Monday, January 21, 2008

Station: Objectification

If you don't like blog rants, click away.

When I was around fifteen, I paid for half of an art class. When I turned twelve, my parents thought I should pay for half of every class I wanted to take. It was a live model drawing class. It wasn't the first class I had taken with a live model, but it was the first with a crazy coke-head
teacher with a long pinky nail, and I think I learned a great deal in that class.

Basically, a nude person would stand in the middle of the class, and we would draw them. It was mostly women, but there were a lot of men, too. Once, the model flaked, and we got the janitor to pose, which is funny because I think that I had the most fun drawing every wrinkle in his blue shirt than I ever did shading the curves of breasts.

Sometimes we would draw every pose in a few lines, sometimes we would only shade the forms. The thing is, what we were learning to do is objectify the human. It wasn't about the person, but the way light hits a person, about the way joints and limbs meet and curve. Sometimes we drew the model for five minutes without looking at the paper, only at the model. . . only at the shape of the model.

There is something about the human body that fascinates artists. Many have theories, and I think I agree with all of them. The female body has especially intrigued artists, and there's nothing wrong with that. Sometimes I would think about what the model thought. I realized that she, they were mostly women, zoned out. . . went to another place, much like I did in my shitty job at the time. I was born with very little to sell. I have my voice and my hands and my brain, and when I can get them all to work together, I can get a job. The model had a body and a disposition that allowed her to sell it. She objectified herself. I objectified her. I spoke a lot with one, and she cued me into much of this.

We are separate from our bodies. My body is that thing that I have to walk around and work out so that it doesn't get cumbersome and annoying. I have to wash it so that it doesn't stink. It helps my brain get around, but my brain is really just dragging it around. I have to feed it and make it feel better. I have to do all sorts of things to make sure my body does not revolt against me. I have always felt that my body is foreign. It isn't so much a part of me as it is something that I have to take care of. An obligation like a pet.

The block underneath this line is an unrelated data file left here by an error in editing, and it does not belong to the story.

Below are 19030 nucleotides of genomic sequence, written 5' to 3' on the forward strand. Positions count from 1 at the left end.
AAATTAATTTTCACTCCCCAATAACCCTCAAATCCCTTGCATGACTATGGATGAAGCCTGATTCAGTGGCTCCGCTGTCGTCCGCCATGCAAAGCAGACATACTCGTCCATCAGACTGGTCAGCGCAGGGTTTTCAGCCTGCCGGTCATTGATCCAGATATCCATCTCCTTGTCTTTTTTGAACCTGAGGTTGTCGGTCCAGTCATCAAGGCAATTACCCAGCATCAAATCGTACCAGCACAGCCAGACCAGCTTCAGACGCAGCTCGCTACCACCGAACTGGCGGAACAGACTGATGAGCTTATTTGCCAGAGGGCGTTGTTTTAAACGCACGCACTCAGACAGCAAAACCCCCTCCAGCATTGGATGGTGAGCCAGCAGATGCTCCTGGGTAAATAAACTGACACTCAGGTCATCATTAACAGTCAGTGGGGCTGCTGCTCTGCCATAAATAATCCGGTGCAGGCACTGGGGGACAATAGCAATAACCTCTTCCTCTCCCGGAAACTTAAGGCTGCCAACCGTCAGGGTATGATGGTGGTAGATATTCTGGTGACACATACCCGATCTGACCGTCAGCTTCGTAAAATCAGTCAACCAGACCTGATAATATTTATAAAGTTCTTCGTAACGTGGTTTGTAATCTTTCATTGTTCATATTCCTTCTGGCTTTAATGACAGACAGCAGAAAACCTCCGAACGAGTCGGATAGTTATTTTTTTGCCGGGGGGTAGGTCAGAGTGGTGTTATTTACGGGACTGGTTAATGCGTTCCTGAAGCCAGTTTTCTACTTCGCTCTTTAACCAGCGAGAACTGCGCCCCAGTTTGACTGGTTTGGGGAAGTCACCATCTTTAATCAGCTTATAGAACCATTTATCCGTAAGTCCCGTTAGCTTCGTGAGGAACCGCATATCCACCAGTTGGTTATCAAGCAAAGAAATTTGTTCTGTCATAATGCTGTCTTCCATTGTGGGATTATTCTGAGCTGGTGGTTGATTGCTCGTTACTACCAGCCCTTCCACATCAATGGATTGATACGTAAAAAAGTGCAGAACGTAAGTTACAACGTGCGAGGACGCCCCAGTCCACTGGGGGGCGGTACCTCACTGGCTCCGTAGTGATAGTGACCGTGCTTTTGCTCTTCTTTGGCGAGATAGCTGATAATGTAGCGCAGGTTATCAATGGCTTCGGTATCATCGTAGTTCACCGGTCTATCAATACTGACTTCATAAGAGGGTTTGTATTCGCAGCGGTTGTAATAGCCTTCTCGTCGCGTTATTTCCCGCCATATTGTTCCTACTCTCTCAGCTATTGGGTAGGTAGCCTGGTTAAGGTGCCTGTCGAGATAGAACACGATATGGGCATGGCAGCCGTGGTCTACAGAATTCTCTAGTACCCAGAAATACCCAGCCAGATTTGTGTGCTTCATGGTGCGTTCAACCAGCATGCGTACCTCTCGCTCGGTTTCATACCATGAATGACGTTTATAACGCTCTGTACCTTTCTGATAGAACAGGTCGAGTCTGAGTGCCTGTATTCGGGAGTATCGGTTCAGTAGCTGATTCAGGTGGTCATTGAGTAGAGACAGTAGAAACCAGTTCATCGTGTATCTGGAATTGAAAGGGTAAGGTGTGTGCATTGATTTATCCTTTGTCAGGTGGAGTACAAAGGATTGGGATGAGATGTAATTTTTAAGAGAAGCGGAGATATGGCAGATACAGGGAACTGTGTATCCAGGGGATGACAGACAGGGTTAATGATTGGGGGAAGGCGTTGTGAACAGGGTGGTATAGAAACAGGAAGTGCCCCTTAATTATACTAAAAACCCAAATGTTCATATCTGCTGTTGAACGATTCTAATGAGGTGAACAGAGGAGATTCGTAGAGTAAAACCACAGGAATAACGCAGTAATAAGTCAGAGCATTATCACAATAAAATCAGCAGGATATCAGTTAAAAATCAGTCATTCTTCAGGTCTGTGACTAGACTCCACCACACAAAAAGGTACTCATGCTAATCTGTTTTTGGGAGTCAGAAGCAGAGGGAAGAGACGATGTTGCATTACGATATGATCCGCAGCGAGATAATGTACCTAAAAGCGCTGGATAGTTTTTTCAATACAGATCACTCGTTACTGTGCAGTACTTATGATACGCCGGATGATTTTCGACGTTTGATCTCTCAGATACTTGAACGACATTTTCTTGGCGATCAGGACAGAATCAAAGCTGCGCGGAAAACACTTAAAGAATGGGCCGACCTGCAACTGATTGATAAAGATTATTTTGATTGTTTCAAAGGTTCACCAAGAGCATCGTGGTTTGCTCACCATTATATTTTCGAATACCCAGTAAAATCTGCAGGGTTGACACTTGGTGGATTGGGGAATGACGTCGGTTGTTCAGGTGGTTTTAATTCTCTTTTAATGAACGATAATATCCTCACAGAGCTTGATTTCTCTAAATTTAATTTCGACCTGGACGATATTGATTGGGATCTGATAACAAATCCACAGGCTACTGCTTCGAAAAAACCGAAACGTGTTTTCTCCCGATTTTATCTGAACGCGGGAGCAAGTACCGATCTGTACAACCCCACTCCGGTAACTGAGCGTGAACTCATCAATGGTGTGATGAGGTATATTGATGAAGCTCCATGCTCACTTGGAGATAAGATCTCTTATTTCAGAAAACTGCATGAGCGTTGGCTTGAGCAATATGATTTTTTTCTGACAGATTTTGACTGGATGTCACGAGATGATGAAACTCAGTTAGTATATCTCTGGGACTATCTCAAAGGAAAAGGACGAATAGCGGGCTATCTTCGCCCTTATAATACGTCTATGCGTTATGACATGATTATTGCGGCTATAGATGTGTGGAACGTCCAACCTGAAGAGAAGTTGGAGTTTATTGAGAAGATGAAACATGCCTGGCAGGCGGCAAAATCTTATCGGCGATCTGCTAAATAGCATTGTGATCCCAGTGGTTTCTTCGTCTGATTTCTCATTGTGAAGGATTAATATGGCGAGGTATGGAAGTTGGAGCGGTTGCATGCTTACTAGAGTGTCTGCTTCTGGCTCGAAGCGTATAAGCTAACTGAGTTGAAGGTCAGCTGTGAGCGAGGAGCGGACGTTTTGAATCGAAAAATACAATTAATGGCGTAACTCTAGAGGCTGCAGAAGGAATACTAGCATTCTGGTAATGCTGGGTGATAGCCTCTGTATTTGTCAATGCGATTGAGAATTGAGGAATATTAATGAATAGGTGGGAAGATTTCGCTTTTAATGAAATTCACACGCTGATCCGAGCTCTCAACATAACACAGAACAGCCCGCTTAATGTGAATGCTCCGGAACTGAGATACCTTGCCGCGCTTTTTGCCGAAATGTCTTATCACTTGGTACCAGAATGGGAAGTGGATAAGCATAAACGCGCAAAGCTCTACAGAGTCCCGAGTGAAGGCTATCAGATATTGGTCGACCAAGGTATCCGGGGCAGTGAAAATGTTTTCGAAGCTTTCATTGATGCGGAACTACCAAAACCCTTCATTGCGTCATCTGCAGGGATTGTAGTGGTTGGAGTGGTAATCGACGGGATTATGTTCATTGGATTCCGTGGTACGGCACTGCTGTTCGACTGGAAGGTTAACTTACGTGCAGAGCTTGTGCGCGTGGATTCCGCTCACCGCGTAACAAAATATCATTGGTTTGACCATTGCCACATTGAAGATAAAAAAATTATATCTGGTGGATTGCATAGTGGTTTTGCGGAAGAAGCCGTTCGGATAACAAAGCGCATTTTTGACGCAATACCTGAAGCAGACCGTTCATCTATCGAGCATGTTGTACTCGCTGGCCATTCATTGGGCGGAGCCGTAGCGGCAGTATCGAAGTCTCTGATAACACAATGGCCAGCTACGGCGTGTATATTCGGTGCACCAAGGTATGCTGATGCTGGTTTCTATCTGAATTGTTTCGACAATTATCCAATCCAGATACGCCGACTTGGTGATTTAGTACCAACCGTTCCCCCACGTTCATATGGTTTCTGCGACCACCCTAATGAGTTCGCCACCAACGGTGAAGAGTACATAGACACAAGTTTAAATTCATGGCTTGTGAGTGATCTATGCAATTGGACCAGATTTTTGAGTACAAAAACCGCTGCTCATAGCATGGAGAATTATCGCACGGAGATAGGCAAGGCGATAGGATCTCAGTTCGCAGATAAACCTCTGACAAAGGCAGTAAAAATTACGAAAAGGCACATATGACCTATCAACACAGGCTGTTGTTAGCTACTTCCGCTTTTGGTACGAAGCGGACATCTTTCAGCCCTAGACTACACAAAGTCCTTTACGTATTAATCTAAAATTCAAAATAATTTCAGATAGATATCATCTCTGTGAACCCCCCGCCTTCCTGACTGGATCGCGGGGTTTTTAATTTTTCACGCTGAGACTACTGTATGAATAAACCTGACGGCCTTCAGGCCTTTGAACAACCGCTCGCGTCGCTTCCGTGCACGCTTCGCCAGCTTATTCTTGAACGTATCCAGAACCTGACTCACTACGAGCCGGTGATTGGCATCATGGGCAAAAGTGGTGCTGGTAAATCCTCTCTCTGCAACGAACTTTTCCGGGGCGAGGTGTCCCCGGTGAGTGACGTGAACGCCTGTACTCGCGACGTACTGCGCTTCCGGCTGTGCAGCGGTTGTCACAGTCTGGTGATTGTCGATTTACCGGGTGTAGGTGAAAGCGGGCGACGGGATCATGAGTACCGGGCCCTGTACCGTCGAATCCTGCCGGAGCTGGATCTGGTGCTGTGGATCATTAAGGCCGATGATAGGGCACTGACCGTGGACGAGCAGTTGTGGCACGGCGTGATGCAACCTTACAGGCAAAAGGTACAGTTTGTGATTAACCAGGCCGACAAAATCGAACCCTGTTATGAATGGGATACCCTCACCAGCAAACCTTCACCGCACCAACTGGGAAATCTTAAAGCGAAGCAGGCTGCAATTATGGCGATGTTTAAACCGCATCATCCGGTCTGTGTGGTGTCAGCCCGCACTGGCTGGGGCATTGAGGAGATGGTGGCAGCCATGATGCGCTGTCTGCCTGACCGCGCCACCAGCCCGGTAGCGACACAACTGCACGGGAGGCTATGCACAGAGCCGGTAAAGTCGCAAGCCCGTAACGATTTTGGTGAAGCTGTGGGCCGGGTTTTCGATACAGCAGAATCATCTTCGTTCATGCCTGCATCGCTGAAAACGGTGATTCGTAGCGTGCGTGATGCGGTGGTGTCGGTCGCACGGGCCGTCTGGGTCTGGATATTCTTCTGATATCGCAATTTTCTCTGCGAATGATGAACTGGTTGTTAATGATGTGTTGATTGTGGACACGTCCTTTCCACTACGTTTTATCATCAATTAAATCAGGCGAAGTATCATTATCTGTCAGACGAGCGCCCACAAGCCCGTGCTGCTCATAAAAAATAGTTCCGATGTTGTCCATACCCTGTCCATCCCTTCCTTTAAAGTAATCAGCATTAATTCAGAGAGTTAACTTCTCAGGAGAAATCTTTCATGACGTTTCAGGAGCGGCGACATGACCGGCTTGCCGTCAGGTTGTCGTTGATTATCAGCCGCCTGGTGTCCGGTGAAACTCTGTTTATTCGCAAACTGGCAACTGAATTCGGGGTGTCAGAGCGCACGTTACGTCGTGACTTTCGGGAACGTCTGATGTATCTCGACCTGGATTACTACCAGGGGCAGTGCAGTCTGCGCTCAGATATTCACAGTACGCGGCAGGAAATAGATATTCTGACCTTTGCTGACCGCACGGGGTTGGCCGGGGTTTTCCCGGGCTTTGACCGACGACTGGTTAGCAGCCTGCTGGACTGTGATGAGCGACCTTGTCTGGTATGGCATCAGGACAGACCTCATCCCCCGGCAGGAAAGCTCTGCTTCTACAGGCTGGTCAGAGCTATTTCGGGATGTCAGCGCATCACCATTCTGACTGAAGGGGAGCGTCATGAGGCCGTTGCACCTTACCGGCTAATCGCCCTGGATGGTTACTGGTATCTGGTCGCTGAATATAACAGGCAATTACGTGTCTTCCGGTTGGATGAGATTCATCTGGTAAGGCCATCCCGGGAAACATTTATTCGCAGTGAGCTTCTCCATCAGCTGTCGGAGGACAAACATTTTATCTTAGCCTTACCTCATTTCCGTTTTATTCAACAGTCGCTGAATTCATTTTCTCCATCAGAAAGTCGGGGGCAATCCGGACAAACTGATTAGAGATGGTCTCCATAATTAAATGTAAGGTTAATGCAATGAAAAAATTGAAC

Tonight someone accused me of objectifying women. It hurt my feelings. Anyone who knows me knows that equality of every kind is extremely important to me. I grew up in a way that has left no other thought in my head. But what is wrong with finding women attractive? What is wrong with embracing that which makes me a human male? What is wrong with being a heterosexual male? Nothing beside the fact that everyone has a problem with our culture. I like being a man. I like being a heterosexual man. I like being me. If everyone else would stop having body issues, I would be happy. The women I have had long-term relationships with have all had different body types because I don't see people like they see themselves maybe.

It might sound cliché, but I have broken up with models and strippers because of their personalities, and I have broken up with women whom I thought were geniuses because of their body issues. I just think that our bodies don't matter. Mine hurts. It always hurts. I don't like my body because it demands too much attention. . . I would rather be reading or playing. I hate thinking about my body as much as I hate thinking about money.

I am an animal. Everyone is. The animal in me is interested in the physical. I am all right with that. No one else is. I kind of hate pornography because I cannot stop thinking about the people in them, , , their brains. I can't concentrate on their bodies for long enough to get any pleasure out of it. But what is wrong with concentrating on people's bodies. In the streets or at cafés I am an avid people watcher. I went to art school, and I think about colors and light and lines. I can't tell you what the person was wearing yesterday, but I could tell you about the way the light played with the texture of her coat. The way people move fascinates me. Sometimes, sometimes, sometimes, I notice beauty.

In that art class, I was never aroused. I never felt interested that way in the "beautiful" models, but I don't have a problem with looking at a Playboy centerfold and thinking "hot." Why does everyone else?

Art is objectification. Women do it to men. Men do it to women. We all do it to our emotions and out experiences by turning them into artifacts.
It upsets me very much that some people think that I am sexist. I am not. It hurts me that some people think so. In fact, I am not even going to proof read this because I am just pissed that anyone would feel that way about me.

3 comments:

Jason said...

I DON'T THINK YOU'RE A SEXIST AND THAT'S ALL THAT MATTERS

Jack Morgan said...

No one who knows me thinks so, but people who know the blog do sometimes. And I don't mind that so much because by having a blog, you're opening yourself for stuff like judgment.

My problem is that people who think they are liberal free-spirits are actually just making lines in the sand and arbitrary rules for other people as if they have all the answers and know better than anyone else.

If you think looking at feet is the sexiest thing in the world, I say good for you. If you put pictures of feet on your blog, I would say hooray. But if I put lingerie girls on mine, that's somehow offensive?

jen. said...

interesting...i'll have more to say soon.